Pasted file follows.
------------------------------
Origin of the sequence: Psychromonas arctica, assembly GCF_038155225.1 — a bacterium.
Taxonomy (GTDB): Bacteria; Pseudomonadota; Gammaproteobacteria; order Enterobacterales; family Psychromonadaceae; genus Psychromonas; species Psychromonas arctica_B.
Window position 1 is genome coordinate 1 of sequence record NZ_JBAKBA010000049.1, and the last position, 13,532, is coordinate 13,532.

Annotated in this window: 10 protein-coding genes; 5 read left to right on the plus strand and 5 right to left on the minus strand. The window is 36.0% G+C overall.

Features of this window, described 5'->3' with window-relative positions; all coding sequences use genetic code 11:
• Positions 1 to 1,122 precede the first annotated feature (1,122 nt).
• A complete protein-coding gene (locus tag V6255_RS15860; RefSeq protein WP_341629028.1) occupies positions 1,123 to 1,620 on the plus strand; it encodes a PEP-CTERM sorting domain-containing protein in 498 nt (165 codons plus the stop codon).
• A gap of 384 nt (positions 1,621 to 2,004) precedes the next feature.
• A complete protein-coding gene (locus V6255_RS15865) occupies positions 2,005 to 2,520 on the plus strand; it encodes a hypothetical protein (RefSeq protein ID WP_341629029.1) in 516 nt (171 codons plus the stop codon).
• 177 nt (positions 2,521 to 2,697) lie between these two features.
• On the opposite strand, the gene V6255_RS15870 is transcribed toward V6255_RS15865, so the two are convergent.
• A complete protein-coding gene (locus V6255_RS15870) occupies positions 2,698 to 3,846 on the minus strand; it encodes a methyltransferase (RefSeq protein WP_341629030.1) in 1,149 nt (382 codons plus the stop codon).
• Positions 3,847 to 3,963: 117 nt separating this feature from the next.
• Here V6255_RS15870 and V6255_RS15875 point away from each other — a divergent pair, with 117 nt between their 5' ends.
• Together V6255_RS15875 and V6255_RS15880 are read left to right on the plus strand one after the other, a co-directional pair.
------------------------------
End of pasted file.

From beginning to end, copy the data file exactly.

Origin of the sequence: Psychromonas arctica, assembly GCF_038155225.1 — a bacterium.
Taxonomy (GTDB): Bacteria; Pseudomonadota; Gammaproteobacteria; order Enterobacterales; family Psychromonadaceae; genus Psychromonas; species Psychromonas arctica_B.
Window position 1 is genome coordinate 1 of sequence record NZ_JBAKBA010000049.1, and the last position, 13,532, is coordinate 13,532.

Annotated in this window: 10 protein-coding genes; 5 read left to right on the plus strand and 5 right to left on the minus strand. The window is 36.0% G+C overall.

Features of this window, described 5'->3' with window-relative positions; all coding sequences use genetic code 11:
• Positions 1 to 1,122 precede the first annotated feature (1,122 nt).
• A complete protein-coding gene (locus tag V6255_RS15860; RefSeq protein WP_341629028.1) occupies positions 1,123 to 1,620 on the plus strand; it encodes a PEP-CTERM sorting domain-containing protein in 498 nt (165 codons plus the stop codon).
• A gap of 384 nt (positions 1,621 to 2,004) precedes the next feature.
• A complete protein-coding gene (locus V6255_RS15865) occupies positions 2,005 to 2,520 on the plus strand; it encodes a hypothetical protein (RefSeq protein ID WP_341629029.1) in 516 nt (171 codons plus the stop codon).
• 177 nt (positions 2,521 to 2,697) lie between these two features.
• On the opposite strand, the gene V6255_RS15870 is transcribed toward V6255_RS15865, so the two are convergent.
• A complete protein-coding gene (locus V6255_RS15870) occupies positions 2,698 to 3,846 on the minus strand; it encodes a methyltransferase (RefSeq protein WP_341629030.1) in 1,149 nt (382 codons plus the stop codon).
• Positions 3,847 to 3,963: 117 nt separating this feature from the next.
• Here V6255_RS15870 and V6255_RS15875 point away from each other — a divergent pair, with 117 nt between their 5' ends.
• Together V6255_RS15875 and V6255_RS15880 are read left to right on the plus strand one after the other, a co-directional pair.